• Save and plan early, but don’t forget about scholarships if he is good in anything – sports, music, computers, etc.

  • Jim says:

    By the way I have been a financial advisor for 32 years. Fee based for last 15. Keep school cost as low as possible . Time value of money is a big deal. Money in a Roth IRA at 25 huge. Rather it go there than to student loans because I just had to go to BYU. Be a smart ,thrifty Aggie.

    • David Ning says:

      Putting money away for the kids’ retirement instead of expenses at an expensive private college is an interesting concept I’ve thought about from time to time.

      But what do you say to your children if they were to get accepted to Harvard? I’m pretty sure I’ll still tell them to go, and scrap the retirement idea. 🙂

  • Jim says:

    Live in Chattanooga Tennessee but went to school at Utah State. I have built a great business, have raised a wonderful family and Utah State helped put me in the position I am in today. Stay in state and keep cost down. Local is even cheaper. Not many places in this country nicer than Logan, Utah.

  • conie k says:

    Well I’m using different currency but what I put in is the equivalent of $300 per month

  • jim says:

    We told our son every day (or so it seemed) while he was in high school to save 1/2 of his earnings for college expenses. We fully intended to (and did) pay for all of his undergrad expenses (plus a helluva lot of perks – at least in my opinion). He saved that $ and promptly spent it his freshman year in undergrad. Fast forward – 5 years later – 1st year law student and we told him we were NOT paying for law school so he’d damn well better get a scholarship. Once he was cut off (not entirely) financially, that boy manned up – got a full ride scholarship to a pretty decent law school and has actually learned how to live on a budget. Expect more from your kids – they can and will deliver.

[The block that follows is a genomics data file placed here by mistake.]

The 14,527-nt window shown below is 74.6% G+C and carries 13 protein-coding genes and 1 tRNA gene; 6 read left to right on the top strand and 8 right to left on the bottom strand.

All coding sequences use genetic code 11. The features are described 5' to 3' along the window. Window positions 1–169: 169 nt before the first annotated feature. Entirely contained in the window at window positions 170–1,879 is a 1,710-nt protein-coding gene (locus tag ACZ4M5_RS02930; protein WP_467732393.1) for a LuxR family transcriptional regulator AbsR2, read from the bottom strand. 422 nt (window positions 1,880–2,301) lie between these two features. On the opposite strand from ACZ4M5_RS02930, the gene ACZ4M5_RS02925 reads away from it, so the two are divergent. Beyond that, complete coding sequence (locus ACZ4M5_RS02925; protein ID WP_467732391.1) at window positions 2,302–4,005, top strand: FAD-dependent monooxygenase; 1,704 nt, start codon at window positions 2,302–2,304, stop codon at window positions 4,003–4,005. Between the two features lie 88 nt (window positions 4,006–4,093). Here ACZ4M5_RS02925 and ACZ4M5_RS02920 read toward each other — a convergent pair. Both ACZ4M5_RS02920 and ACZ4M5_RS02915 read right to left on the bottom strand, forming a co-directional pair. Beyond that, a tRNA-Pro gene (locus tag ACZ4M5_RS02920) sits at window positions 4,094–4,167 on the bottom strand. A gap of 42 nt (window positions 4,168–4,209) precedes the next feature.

• David Ning says:

      “expect more from your kids…”

      I needed to hear that, so thanks for the reminder. Sometimes we tend to baby our children and think they would never be up to sniff, but they could achieve so much more if we just let them!

  • David Ning says:

    I setup and started funding a 529 for my daughter and son (4 and 1 respectively). I haven’t sat down to figure out when it would be over-funded, but I’m far from reaching that point so right now I’m just putting a set amount in every year.

  • Good tips! Especially on the 529. I opened a 529 for my daughter as soon as I received her social security card. Regarding how much to save, I just save as much as I could. I figure if I save too much, I can always take back my original contributions tax-free and penalty-free. I wouldn’t mind paying taxes and the 10% penalty on the earning given I have deferred the taxes for so many years. Heck, I can always go back to school and use the 529 myself, provided if there’s any leftover…

  • Cyrus says:

    Two suggestions when setting up investment vehicles for your child’s college education:

    1. Put the first $2000 of savings every year into an Educational Savings Account instead of a 529. The ESA grows tax-free, similar to a Roth IRA. If your ESA contains a good mutual fund and you start when the child is born, this account alone will likely be over $100,000.

    2. Above the ESA contributions, only choose a 529 where YOU have complete control over the investments inside of it. State-run prepaid tuition 529 plans and locked portfolio 529 plans are not good products. Choose a good mutual fund with a long track record of at least the market average annual return of 11%.

    • David Ning says:

      Good call on an ESA, which is an often overlooked way to fund education expenses. There are more rules to figure out, but the benefits are definitely worth it since you can use money from an ESA for K-12 expenses too.